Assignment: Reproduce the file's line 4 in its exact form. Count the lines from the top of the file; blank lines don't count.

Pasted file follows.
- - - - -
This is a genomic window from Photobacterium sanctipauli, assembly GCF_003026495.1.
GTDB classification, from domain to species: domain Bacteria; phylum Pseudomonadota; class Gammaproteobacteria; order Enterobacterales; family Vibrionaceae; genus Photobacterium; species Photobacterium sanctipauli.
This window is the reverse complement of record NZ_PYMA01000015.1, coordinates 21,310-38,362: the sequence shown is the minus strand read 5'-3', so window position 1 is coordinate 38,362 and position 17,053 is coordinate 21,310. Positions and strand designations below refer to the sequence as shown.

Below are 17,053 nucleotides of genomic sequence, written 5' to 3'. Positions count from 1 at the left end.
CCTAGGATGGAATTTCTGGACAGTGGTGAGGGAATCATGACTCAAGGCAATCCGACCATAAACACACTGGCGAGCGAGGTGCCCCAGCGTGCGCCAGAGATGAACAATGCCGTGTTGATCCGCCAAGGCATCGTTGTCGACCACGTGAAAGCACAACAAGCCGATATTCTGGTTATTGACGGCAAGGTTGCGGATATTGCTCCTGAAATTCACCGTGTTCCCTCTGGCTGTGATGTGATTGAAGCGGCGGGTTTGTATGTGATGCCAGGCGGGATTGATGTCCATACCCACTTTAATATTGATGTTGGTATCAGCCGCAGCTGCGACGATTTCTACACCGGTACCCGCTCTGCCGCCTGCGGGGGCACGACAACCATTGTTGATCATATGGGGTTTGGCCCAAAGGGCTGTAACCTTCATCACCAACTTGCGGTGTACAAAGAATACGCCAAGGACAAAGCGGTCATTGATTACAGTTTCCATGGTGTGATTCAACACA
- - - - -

Below are 17,053 nucleotides of genomic sequence, written 5' to 3'. Positions count from 1 at the left end.